Four Days Left To Buy Genesis Energy Limited (NZSE:GNE) Before The Ex-Dividend Date
Genesis Energy Limited (NZSE:GNE) stock is about to trade ex-dividend in four days. The ex-dividend date is usually set to be one business day before the record date which is the cut-off date on which you must be present on the company's books as a shareholder in order to receive the dividend. The ex-dividend date is important because any transaction on a stock needs to have been settled before the record date in order to be eligible for a dividend. Accordingly, Genesis Energy investors that purchase the stock on or after the 22nd of March will not receive the dividend, which will be paid on the 6th of April.
The company's next dividend payment will be NZ$0.10 per share, and in the last 12 months, the company paid a total of NZ$0.18 per share. Calculating the last year's worth of payments shows that Genesis Energy has a trailing yield of 6.3% on the current share price of NZ$2.775. Dividends are an important source of income to many shareholders, but the health of the business is crucial to maintaining those dividends. So we need to investigate whether Genesis Energy can afford its dividend, and if the dividend could grow.
See our latest analysis for Genesis Energy
If a company pays out more in dividends than it earned, then the dividend might become unsustainable - hardly an ideal situation. Genesis Energy paid out 66% of its earnings to investors last year, a normal payout level for most businesses. Yet cash flow is typically more important than profit for assessing dividend sustainability, so we should always check if the company generated enough cash to afford its dividend. Dividends consumed 52% of the company's free cash flow last year, which is within a normal range for most dividend-paying organisations.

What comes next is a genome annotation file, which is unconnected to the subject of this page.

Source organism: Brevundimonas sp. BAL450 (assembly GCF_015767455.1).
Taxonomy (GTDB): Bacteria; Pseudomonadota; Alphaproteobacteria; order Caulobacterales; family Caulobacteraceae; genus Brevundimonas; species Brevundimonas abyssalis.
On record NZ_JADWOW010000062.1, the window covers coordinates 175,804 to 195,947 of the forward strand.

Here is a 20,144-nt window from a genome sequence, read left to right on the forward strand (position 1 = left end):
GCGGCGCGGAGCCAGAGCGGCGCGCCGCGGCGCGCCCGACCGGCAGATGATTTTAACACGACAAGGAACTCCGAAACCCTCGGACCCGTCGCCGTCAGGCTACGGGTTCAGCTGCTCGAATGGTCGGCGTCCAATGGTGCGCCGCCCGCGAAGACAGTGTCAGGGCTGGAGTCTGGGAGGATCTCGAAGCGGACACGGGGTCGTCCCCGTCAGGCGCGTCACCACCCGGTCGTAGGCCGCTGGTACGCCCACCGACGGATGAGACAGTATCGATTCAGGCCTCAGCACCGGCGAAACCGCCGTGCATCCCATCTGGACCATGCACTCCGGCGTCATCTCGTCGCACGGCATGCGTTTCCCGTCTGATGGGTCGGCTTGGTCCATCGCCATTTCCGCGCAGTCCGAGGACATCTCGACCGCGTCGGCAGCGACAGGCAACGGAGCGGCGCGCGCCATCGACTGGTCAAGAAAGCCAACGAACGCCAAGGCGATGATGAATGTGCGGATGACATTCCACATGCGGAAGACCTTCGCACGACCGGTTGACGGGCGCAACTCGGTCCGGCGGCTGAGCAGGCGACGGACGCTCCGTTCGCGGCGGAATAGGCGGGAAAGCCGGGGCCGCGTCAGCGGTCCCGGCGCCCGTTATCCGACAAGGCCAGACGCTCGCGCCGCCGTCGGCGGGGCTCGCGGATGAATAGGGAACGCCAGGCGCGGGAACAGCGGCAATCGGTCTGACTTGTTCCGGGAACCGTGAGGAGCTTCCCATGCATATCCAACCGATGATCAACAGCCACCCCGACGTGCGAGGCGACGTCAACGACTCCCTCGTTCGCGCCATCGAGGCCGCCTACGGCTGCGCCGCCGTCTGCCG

It's positive to see that Genesis Energy's dividend is covered by both profits and cash flow, since this is generally a sign that the dividend is sustainable, and a lower payout ratio usually suggests a greater margin of safety before the dividend gets cut.
Click here to see the company's payout ratio, plus analyst estimates of its future dividends.
Have Earnings And Dividends Been Growing?
Stocks in companies that generate sustainable earnings growth often make the best dividend prospects, as it is easier to lift the dividend when earnings are rising. If earnings fall far enough, the company could be forced to cut its dividend. Fortunately for readers, Genesis Energy's earnings per share have been growing at 18% a year for the past five years. Genesis Energy has an average payout ratio which suggests a balance between growing earnings and rewarding shareholders. This is a reasonable combination that could hint at some further dividend increases in the future.
Many investors will assess a company's dividend performance by evaluating how much the dividend payments have changed over time. Since the start of our data, eight years ago, Genesis Energy has lifted its dividend by approximately 3.7% a year on average. Earnings per share have been growing much quicker than dividends, potentially because Genesis Energy is keeping back more of its profits to grow the business.
Should investors buy Genesis Energy for the upcoming dividend? It's good to see earnings are growing, since all of the best dividend stocks grow their earnings meaningfully over the long run. That's why we're glad to see Genesis Energy's earnings per share growing, although as we saw, the company is paying out more than half of its earnings and cashflow - 66% and 52% respectively. While it does have some good things going for it, we're a bit ambivalent and it would take more to convince us of Genesis Energy's dividend merits.
While it's tempting to invest in Genesis Energy for the dividends alone, you should always be mindful of the risks involved. Be aware that Genesis Energy is showing 3 warning signs in our investment analysis, and 1 of those is concerning...
If you're in the market for strong dividend payers, we recommend checking our selection of top dividend stocks.
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This article by Simply Wall St is general in nature. We provide commentary based on historical data and analyst forecasts only using an unbiased methodology and our articles are not intended to be financial advice. It does not constitute a recommendation to buy or sell any stock, and does not take account of your objectives, or your financial situation. We aim to bring you long-term focused analysis driven by fundamental data. Note that our analysis may not factor in the latest price-sensitive company announcements or qualitative material. Simply Wall St has no position in any stocks mentioned.
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